NSLog security issuesNSLog security issuesNSLog security issues

Luckily, there is a better way to do logging. Depending on how much effort you want to put in, there are several ways to go about this. Perhaps the easiest way is to use a macro that only includes NSLog in debug builds. Including this in a globally accessible header file means you can put as many logs as you like into your code or none of it will enter production (provided you don't modify the default pre-processor macro values, and if you don't know what those are, don't worry).

Now if you use DMLog (or whatever you choose to call yours) it will only print this out during a debug build. Any production builds will do nothing. __PRETTY_FUNCTION__ also helps out by printing the name of the function that the logging is coming from.

Taking the Next Step

While NSLog is great, it has a number of limitions:

  • It only prints locally
  • You cannot give a log a 'level'. (For example critical, warning, all, etc)
  • NSLog is slow. It can slow down your program dramatically when performing a large amount of processing

For those that want to get hardcore about logging, there are frameworks out there that overcome some or all of these limitions depending on how much effort you want to put in. I'd recommend looking at the following tools:

  • Cocoa LumberJack - One of the well known and versatile logging frameworks for Cocoa. A bit of a learning curve but it is very powerful
  • SNLog - A drop in replacement for NSLog

Following Object Life-Cycles

Although the introduction of Automatic Reference Counting (ARC) has ensured that memory management is not the massive time vampire it used to be, it is still important to track important events in our object's life-cycles. After all, ARC does not eliminate the possibility of memory leaks or trying to access a released object (it simply makes this harder to do). To this end, we can implement a number of processes and tools to help us keep an eye on what our objects are doing.

Logging important events

The two most important methods in an Objective-C object's life-cycle are the init and dealloc methods. It's a great idea to log these events to your console so you can watch when your objects come to life and, more importantly, make sure they go away when they are supposed to.

While typing this code might seem tedious to start off, there are ways to automate the process and make this easier. I can guarantee it will come in handy when your application behaves in ways it shouldn't. You can also utilize a few tricks you learned in the logging section so this isn't printed out in a production build (or even better, create a macro for it yourself!).

The Static Analyzer and the Inspector

There are two tools that come with Xcode that we can use to clean up our code and make our code less error prone. The Static Analyzer tool is a nifty way for Xcode to recommend improvements to our code, from unused objects to potentially under or over released objects (still an issue on ARC for Core Foundation objects). To see these recommendations, go to Product and select 'Anlayze'.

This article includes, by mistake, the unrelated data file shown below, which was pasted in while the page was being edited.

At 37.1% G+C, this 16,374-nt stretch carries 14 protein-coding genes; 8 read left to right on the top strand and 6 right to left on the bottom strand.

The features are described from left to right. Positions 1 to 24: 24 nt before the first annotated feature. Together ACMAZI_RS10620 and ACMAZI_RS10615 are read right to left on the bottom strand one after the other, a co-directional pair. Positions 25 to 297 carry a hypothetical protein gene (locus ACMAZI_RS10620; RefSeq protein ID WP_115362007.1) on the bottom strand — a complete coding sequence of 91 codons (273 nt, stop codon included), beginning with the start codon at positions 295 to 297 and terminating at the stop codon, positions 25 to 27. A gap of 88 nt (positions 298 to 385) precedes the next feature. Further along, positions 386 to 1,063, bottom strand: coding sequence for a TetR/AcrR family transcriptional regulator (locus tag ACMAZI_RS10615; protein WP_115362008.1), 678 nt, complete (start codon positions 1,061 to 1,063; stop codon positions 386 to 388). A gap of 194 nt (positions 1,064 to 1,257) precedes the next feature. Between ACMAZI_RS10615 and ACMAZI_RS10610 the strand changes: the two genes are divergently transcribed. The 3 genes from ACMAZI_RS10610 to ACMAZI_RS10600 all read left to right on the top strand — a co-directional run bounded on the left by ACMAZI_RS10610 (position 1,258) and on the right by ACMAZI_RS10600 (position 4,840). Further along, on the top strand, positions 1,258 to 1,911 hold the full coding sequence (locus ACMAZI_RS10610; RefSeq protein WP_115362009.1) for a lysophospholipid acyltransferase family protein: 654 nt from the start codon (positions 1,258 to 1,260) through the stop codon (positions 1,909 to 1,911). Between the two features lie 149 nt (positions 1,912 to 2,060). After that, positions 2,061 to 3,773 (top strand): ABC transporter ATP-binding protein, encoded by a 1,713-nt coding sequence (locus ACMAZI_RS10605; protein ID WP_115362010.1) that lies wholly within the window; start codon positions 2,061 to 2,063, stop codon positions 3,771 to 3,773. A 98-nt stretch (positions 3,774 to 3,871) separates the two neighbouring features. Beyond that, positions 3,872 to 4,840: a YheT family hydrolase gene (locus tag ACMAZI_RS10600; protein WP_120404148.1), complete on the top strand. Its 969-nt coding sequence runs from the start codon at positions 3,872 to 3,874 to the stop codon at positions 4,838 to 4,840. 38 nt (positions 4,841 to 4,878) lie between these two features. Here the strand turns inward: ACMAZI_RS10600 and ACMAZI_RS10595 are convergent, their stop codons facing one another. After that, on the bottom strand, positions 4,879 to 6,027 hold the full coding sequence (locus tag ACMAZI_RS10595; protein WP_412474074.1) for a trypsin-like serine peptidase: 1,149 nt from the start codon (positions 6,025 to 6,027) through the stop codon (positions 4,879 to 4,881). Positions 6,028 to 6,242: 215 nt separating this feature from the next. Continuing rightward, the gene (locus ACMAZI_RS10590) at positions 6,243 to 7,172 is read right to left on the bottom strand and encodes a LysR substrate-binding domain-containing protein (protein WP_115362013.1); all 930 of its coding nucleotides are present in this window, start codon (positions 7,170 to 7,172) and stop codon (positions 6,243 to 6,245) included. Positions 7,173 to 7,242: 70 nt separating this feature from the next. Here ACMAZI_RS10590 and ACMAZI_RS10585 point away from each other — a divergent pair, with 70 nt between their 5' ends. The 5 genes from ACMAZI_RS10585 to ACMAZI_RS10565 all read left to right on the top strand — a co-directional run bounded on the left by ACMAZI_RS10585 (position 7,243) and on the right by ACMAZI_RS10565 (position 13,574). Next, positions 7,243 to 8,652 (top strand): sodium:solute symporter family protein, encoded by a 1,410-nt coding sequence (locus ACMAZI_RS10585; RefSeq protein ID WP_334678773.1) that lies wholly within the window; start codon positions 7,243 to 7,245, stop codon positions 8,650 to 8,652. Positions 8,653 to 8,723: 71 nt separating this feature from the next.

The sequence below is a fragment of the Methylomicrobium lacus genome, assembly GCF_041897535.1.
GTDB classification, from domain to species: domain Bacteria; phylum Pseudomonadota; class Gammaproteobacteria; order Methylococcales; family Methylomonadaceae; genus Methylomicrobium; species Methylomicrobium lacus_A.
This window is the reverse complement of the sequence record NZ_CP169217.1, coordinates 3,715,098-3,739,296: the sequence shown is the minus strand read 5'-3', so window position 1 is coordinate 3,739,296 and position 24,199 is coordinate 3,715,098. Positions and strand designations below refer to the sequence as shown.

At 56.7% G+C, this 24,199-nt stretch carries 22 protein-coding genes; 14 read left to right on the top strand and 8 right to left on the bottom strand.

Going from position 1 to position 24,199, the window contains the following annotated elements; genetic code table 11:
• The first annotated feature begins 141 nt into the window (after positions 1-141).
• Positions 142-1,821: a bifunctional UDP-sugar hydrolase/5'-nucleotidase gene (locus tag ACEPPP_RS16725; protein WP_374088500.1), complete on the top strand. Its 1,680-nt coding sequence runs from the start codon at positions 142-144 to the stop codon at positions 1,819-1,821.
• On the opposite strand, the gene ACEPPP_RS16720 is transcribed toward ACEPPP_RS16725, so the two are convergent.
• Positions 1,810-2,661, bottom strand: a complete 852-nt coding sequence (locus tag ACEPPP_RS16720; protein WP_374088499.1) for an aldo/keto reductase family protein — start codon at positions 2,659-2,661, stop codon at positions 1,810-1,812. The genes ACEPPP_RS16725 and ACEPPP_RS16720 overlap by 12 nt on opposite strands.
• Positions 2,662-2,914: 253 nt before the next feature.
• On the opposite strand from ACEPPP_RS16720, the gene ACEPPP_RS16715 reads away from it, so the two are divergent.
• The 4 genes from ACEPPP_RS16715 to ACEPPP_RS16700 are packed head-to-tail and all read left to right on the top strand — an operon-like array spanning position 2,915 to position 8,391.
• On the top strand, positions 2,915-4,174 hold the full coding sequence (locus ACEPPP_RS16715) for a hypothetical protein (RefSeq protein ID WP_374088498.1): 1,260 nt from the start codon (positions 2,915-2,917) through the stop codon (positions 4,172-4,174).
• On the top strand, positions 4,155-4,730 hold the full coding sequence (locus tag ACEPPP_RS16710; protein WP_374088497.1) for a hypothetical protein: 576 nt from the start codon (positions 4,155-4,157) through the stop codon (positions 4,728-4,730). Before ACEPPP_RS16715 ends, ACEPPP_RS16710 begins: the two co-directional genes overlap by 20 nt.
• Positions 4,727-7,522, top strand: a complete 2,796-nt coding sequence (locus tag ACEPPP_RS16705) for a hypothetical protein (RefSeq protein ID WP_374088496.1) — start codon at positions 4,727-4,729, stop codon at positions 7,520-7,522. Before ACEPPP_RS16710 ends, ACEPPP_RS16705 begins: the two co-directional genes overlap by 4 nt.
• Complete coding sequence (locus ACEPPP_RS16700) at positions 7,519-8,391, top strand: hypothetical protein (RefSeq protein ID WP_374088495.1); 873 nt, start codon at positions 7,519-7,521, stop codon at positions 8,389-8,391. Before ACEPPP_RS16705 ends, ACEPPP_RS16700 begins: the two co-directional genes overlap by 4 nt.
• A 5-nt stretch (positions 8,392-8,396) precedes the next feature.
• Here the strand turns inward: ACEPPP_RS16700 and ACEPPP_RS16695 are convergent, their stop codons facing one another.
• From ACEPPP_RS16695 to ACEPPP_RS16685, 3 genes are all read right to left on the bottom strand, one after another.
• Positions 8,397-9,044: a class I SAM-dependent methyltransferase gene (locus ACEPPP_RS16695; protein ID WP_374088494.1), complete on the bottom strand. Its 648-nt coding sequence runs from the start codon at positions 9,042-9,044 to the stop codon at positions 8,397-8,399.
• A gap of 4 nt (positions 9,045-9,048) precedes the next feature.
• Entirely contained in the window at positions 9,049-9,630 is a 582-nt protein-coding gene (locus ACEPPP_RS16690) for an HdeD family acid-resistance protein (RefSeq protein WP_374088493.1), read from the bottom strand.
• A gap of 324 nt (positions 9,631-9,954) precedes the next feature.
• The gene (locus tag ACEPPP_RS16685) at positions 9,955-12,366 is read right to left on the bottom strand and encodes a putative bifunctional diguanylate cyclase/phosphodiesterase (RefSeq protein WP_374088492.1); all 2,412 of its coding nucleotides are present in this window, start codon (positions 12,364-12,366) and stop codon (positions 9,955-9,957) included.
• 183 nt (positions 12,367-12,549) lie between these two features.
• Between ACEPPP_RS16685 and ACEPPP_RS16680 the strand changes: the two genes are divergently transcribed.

The inspector is a powerful tool that allows us to closely 'inspect' various aspects of our application to do with memory usage, activity on the file system, and it even provides ways to automate UI interaction. To 'inspect' your application select 'Profile' in the 'Product' drop down menu.

This will open up the Instruments window where you can select a profile template to run. The most common ones to run are zombies (we'll discuss this later), activity monitor, and leaks. Leaks is perhaps the most useful template to run to hunt down any memory leaks that may be present in your application.

Profile OptionsProfile OptionsProfile Options

Zombies Are Your Friend

Although it is much harder to run into the dreaded EXC_BAD_ACCESS error now that ARC is in place, it can still happen under certain circumstances. When dealing with UIPopoverController or core foundation objects, we can still attempt to access an over released object. Normally, when we release an object in memory it is gone forever. However, when Zombies are enabled, the object is only marked as released but stays around in memory. That way when we access a Zombie object, Xcode can let us know that you tried to access an object that normally wouldn't be there. Because it still knows what it is, it can let you know where and when it happened.

You can hunt down Zombies using two methods. Either by using the inspector and running a Zombie profile template, or by enabling it as a diagnostic option within the 'Run' build option. Right next to the stop button, click the scheme name, then click 'Edit Scheme' and under run click the diagnostic tab and select 'Enable Zombie Objects'. Note that debugging in Zombie mode is only available when debugging in the simulator, you cannot do it on an actual device.



Hopefully the above gave you a few insights into how to debug your applications more effectively. It's all about finding ways to reduce time spent bug fixing so we can spend more time doing what's important, building great apps!

This is by no means a comprehensive list. There are many other techniques that haven't been discussed here such as debugging issues in production, remote bug reporting, crash reporting, and more. Do you have a technique that you want to share? Maybe you've got a question related to one the above points? Post it below in the comments!

Happy Programming!